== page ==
Indigenous climate justice: Ecological and relational tipping points

Nov. 30, 2020 - Nov. 30, 2020 Zoom and Facebook Live

Monday, November 30th, 2:30-4pm PST / 5:30-7pm EST

This event will take place online via Zoom and Facebook Live

Register here to access the Zoom link

With Dr. Kyle Powys Whyte

Hosted by the Humboldt State University Native American Studies Program and co-sponsored by The Natural History Museum.

As the runaway effects of climate change take hold, we can foresee two likely scenarios for climate action. In Scenario 1, we have substantial clean energy, but at the expense of continued injustices against Indigenous peoples, who have already endured centuries of colonial violence, dispossession, and betrayal. In Scenario 2, commitments to kin relationships are made, but the slow onset of achieving these relationships forecloses the global capacity to avoid climate disruptions.

Are there additional possible futures, and ones that do not sacrifice Indigenous consent, trust, accountability, and reciprocity? Can these qualities and kin relations be established at the pace of urgency? This webinar explores the profound effects colonialism, capitalism, and industrialization on the contemporary conditions for climate activism, underscoring one of the central questions for activists and policy-makers today: what does it truly mean to center environmental justice in our collective response to climate change?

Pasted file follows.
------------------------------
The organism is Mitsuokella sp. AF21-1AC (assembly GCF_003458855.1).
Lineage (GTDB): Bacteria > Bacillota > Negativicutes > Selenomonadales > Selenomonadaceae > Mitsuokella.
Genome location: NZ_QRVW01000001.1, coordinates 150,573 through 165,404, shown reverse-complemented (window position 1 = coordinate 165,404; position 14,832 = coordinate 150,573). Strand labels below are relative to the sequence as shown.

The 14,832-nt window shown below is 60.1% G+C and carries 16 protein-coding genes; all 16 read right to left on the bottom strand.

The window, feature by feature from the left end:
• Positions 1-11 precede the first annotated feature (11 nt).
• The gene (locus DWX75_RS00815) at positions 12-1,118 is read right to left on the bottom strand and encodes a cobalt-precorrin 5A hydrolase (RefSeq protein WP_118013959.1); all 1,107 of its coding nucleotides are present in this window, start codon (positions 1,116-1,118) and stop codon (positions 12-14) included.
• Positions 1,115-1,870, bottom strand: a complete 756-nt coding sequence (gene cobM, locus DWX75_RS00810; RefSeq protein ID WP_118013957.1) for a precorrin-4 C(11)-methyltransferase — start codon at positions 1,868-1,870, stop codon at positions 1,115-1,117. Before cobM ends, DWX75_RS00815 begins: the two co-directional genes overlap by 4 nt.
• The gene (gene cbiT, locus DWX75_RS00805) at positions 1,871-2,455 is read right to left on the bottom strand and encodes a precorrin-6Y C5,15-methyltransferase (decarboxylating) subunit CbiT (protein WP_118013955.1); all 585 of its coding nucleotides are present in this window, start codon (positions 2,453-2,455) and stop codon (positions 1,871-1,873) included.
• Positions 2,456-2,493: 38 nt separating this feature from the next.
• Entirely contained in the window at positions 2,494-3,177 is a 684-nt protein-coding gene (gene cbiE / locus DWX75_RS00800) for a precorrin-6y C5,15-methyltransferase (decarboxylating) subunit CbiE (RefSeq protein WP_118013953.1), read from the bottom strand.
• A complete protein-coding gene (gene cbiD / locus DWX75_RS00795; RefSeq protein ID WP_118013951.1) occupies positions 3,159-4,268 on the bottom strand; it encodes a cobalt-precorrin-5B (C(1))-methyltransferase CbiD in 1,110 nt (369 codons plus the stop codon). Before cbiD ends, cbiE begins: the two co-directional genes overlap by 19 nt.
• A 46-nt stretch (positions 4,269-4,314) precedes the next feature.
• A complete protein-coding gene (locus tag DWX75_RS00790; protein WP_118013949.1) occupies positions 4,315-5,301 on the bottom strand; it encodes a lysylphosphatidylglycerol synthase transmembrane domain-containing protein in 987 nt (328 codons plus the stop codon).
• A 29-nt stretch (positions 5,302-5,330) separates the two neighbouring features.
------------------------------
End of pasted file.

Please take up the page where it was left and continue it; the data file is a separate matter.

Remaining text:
Speaker Bio


Kyle Whyte is Professor and Timnick Chair in the Humanities in the departments of Philosophy and Community Sustainability at Michigan State University. His research addresses moral and political issues concerning climate policy and Indigenous peoples, the ethics of cooperative relationships between Indigenous peoples and science organizations, and problems of Indigenous justice in public and academic discussions of food sovereignty, environmental justice, and the anthropocene. He is an enrolled member of the Citizen Potawatomi Nation.